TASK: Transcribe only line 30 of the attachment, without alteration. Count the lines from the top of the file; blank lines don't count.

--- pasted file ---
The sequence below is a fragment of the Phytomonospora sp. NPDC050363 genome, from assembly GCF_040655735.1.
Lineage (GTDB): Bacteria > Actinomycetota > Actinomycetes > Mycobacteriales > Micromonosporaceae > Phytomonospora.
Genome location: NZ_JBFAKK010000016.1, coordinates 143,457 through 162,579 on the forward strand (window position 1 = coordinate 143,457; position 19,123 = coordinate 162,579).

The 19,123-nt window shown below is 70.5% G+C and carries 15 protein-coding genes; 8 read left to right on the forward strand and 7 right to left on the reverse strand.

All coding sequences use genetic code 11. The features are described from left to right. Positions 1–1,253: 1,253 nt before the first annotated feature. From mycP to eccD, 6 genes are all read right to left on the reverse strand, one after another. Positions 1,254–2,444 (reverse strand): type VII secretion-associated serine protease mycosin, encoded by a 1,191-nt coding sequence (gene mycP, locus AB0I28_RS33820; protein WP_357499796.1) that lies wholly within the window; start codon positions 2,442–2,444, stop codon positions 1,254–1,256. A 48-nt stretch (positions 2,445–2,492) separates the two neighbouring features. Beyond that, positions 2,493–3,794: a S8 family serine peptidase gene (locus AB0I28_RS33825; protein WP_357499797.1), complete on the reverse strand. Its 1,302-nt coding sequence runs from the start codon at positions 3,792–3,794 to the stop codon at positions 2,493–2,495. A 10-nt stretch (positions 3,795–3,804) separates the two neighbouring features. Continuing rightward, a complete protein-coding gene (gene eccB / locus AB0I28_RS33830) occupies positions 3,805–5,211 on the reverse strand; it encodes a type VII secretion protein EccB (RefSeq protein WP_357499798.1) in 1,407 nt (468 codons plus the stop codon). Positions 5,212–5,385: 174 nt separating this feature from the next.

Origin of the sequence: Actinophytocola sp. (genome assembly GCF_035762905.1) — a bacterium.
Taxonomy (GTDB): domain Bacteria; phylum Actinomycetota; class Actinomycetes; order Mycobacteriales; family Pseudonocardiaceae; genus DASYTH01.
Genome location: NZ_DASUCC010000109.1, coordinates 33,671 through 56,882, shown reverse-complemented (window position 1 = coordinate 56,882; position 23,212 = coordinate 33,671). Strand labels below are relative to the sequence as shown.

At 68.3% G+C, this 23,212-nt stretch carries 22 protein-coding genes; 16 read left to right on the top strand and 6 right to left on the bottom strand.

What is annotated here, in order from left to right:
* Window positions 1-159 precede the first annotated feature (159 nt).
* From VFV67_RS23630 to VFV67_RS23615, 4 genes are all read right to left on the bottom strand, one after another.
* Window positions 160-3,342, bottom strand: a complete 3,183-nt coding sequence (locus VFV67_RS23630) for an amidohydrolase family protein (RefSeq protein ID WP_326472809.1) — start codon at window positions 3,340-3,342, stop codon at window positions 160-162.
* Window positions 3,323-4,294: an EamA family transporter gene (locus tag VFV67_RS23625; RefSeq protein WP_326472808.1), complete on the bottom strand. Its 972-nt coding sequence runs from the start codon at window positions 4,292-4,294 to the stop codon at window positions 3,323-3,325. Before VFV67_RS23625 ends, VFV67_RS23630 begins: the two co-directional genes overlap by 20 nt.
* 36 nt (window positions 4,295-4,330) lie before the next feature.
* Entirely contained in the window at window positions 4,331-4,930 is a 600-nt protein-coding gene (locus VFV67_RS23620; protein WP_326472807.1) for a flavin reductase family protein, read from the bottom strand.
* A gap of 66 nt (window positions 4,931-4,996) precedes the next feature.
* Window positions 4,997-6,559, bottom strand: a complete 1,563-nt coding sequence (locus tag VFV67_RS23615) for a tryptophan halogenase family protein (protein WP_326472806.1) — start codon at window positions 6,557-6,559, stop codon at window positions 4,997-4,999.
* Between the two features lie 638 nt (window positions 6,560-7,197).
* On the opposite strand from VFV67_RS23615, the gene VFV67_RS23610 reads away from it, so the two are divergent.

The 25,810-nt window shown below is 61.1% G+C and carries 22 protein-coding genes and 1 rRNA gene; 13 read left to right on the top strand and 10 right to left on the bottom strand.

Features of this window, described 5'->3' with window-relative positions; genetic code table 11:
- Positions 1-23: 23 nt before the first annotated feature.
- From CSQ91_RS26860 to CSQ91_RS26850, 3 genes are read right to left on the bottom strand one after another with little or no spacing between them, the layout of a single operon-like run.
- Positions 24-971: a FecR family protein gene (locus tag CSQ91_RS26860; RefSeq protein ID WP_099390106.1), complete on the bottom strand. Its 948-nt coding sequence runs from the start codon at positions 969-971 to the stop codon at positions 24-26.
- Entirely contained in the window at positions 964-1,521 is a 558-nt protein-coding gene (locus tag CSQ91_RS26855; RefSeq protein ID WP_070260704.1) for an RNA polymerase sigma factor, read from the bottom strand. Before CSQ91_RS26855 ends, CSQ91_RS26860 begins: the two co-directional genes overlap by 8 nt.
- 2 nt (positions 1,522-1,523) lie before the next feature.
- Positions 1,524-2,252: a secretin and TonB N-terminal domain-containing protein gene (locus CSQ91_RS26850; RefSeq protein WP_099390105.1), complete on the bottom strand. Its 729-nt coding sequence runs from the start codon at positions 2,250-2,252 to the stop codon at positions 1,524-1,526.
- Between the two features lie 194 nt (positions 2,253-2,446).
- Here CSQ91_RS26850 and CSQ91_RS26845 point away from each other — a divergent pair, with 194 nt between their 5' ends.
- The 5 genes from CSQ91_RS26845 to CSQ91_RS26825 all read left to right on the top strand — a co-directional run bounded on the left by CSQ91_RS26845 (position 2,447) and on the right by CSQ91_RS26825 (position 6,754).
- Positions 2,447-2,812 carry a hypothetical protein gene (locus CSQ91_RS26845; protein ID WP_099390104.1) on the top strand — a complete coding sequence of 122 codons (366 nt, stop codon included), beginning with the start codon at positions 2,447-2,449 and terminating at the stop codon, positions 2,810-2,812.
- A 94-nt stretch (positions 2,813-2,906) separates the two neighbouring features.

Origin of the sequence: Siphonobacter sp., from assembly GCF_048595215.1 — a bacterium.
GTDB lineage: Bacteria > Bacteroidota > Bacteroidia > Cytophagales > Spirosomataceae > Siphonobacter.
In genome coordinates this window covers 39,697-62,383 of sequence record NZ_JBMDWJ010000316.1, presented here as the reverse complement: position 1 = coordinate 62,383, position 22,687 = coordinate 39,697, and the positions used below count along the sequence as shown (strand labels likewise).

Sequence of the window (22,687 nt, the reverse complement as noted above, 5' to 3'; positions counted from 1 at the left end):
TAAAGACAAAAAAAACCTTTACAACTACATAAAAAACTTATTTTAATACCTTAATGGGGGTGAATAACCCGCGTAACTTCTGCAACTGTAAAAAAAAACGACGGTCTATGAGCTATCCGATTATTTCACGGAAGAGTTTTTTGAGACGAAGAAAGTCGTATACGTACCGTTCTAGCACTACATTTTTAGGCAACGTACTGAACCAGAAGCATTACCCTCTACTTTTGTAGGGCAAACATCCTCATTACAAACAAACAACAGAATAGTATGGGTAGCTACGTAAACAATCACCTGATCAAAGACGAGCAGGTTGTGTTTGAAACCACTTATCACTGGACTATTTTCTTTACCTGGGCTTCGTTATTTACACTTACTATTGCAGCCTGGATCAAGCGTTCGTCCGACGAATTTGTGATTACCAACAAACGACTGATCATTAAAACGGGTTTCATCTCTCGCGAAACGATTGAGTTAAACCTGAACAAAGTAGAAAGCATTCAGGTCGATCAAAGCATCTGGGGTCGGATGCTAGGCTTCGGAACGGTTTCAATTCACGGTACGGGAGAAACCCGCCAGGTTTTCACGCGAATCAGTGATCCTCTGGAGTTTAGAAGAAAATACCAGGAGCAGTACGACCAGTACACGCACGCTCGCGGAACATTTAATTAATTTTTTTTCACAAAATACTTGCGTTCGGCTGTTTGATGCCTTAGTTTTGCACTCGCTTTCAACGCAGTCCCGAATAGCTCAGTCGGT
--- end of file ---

- Here CSQ91_RS26850 and CSQ91_RS26845 point away from each other — a divergent pair, with 194 nt between their 5' ends.